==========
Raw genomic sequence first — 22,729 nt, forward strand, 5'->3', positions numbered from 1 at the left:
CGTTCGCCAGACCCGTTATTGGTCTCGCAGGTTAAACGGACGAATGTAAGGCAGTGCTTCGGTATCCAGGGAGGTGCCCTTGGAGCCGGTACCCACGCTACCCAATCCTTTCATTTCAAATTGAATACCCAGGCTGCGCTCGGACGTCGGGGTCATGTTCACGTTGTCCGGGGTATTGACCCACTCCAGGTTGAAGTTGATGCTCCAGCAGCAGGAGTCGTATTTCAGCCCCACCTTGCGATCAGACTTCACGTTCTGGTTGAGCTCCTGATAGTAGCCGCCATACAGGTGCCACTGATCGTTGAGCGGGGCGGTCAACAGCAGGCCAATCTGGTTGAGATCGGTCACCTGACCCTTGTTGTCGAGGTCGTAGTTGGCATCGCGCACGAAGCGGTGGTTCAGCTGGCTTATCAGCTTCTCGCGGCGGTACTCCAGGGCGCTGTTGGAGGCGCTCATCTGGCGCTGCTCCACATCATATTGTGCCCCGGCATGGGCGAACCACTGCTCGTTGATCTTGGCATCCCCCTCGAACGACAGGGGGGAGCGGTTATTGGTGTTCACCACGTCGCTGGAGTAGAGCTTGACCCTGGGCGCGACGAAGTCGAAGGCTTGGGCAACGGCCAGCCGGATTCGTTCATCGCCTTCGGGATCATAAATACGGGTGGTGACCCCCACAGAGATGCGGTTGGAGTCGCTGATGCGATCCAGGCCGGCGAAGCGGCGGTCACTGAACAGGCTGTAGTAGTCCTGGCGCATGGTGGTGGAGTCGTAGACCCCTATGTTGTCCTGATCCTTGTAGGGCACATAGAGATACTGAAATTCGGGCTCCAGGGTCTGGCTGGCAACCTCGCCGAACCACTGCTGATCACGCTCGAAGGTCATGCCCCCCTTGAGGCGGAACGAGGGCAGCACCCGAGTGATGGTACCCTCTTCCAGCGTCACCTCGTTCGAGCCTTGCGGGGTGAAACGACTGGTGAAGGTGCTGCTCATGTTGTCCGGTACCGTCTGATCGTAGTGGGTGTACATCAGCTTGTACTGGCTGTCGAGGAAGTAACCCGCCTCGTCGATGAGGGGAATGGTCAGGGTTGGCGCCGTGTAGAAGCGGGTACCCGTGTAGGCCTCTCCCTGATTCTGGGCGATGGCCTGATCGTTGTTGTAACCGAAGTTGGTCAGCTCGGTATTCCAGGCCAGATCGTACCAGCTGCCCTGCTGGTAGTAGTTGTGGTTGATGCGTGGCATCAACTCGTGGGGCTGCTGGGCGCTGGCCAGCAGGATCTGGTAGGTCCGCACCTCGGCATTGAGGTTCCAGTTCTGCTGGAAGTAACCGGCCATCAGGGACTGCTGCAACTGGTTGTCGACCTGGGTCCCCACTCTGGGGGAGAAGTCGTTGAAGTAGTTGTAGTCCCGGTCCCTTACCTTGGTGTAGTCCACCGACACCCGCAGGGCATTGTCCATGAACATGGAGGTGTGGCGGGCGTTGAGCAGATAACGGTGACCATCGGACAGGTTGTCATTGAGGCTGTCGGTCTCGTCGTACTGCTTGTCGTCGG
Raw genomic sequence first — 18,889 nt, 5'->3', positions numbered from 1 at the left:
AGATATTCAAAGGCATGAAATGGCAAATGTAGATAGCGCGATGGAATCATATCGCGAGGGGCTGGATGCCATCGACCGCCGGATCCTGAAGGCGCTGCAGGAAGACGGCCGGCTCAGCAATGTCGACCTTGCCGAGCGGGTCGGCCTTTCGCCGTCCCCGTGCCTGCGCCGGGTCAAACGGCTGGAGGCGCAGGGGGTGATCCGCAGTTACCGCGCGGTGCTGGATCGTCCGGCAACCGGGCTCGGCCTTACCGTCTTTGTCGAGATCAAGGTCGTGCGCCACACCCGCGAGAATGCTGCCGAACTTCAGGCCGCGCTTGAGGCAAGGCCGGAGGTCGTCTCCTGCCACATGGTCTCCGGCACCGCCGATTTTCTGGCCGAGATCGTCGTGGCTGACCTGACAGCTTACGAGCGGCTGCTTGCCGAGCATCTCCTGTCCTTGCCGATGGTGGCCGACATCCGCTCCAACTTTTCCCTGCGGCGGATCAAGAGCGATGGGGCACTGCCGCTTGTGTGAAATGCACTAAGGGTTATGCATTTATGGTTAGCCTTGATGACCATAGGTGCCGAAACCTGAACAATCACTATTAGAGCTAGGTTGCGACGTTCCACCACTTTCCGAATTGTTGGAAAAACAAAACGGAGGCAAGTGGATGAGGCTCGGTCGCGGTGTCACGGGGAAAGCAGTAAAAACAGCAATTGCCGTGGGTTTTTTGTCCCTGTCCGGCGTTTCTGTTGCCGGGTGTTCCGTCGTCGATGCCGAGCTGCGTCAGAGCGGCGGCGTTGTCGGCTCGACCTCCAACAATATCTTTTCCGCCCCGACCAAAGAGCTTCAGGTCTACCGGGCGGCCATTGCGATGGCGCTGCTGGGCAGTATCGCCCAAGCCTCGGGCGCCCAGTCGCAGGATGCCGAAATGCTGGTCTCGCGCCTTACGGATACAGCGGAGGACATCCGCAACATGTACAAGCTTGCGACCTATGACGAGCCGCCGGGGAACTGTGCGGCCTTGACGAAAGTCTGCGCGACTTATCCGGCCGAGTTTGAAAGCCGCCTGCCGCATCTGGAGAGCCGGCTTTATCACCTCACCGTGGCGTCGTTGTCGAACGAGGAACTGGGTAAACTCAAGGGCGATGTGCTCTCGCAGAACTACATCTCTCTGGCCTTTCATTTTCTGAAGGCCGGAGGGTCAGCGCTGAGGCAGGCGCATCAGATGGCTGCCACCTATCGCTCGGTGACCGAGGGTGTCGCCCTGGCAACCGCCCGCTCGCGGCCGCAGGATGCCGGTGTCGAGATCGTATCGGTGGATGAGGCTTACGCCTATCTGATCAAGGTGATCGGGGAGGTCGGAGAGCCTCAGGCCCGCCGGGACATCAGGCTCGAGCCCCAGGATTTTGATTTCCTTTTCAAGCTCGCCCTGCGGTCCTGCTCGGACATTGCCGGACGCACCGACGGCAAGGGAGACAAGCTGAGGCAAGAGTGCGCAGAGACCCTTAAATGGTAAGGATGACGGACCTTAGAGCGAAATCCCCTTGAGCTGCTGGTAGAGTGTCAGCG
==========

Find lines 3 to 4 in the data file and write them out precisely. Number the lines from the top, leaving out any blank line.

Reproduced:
Raw genomic sequence first — 18,889 nt, 5'->3', positions numbered from 1 at the left:
AGATATTCAAAGGCATGAAATGGCAAATGTAGATAGCGCGATGGAATCATATCGCGAGGGGCTGGATGCCATCGACCGCCGGATCCTGAAGGCGCTGCAGGAAGACGGCCGGCTCAGCAATGTCGACCTTGCCGAGCGGGTCGGCCTTTCGCCGTCCCCGTGCCTGCGCCGGGTCAAACGGCTGGAGGCGCAGGGGGTGATCCGCAGTTACCGCGCGGTGCTGGATCGTCCGGCAACCGGGCTCGGCCTTACCGTCTTTGTCGAGATCAAGGTCGTGCGCCACACCCGCGAGAATGCTGCCGAACTTCAGGCCGCGCTTGAGGCAAGGCCGGAGGTCGTCTCCTGCCACATGGTCTCCGGCACCGCCGATTTTCTGGCCGAGATCGTCGTGGCTGACCTGACAGCTTACGAGCGGCTGCTTGCCGAGCATCTCCTGTCCTTGCCGATGGTGGCCGACATCCGCTCCAACTTTTCCCTGCGGCGGATCAAGAGCGATGGGGCACTGCCGCTTGTGTGAAATGCACTAAGGGTTATGCATTTATGGTTAGCCTTGATGACCATAGGTGCCGAAACCTGAACAATCACTATTAGAGCTAGGTTGCGACGTTCCACCACTTTCCGAATTGTTGGAAAAACAAAACGGAGGCAAGTGGATGAGGCTCGGTCGCGGTGTCACGGGGAAAGCAGTAAAAACAGCAATTGCCGTGGGTTTTTTGTCCCTGTCCGGCGTTTCTGTTGCCGGGTGTTCCGTCGTCGATGCCGAGCTGCGTCAGAGCGGCGGCGTTGTCGGCTCGACCTCCAACAATATCTTTTCCGCCCCGACCAAAGAGCTTCAGGTCTACCGGGCGGCCATTGCGATGGCGCTGCTGGGCAGTATCGCCCAAGCCTCGGGCGCCCAGTCGCAGGATGCCGAAATGCTGGTCTCGCGCCTTACGGATACAGCGGAGGACATCCGCAACATGTACAAGCTTGCGACCTATGACGAGCCGCCGGGGAACTGTGCGGCCTTGACGAAAGTCTGCGCGACTTATCCGGCCGAGTTTGAAAGCCGCCTGCCGCATCTGGAGAGCCGGCTTTATCACCTCACCGTGGCGTCGTTGTCGAACGAGGAACTGGGTAAACTCAAGGGCGATGTGCTCTCGCAGAACTACATCTCTCTGGCCTTTCATTTTCTGAAGGCCGGAGGGTCAGCGCTGAGGCAGGCGCATCAGATGGCTGCCACCTATCGCTCGGTGACCGAGGGTGTCGCCCTGGCAACCGCCCGCTCGCGGCCGCAGGATGCCGGTGTCGAGATCGTATCGGTGGATGAGGCTTACGCCTATCTGATCAAGGTGATCGGGGAGGTCGGAGAGCCTCAGGCCCGCCGGGACATCAGGCTCGAGCCCCAGGATTTTGATTTCCTTTTCAAGCTCGCCCTGCGGTCCTGCTCGGACATTGCCGGACGCACCGACGGCAAGGGAGACAAGCTGAGGCAAGAGTGCGCAGAGACCCTTAAATGGTAAGGATGACGGACCTTAGAGCGAAATCCCCTTGAGCTGCTGGTAGAGTGTCAGCG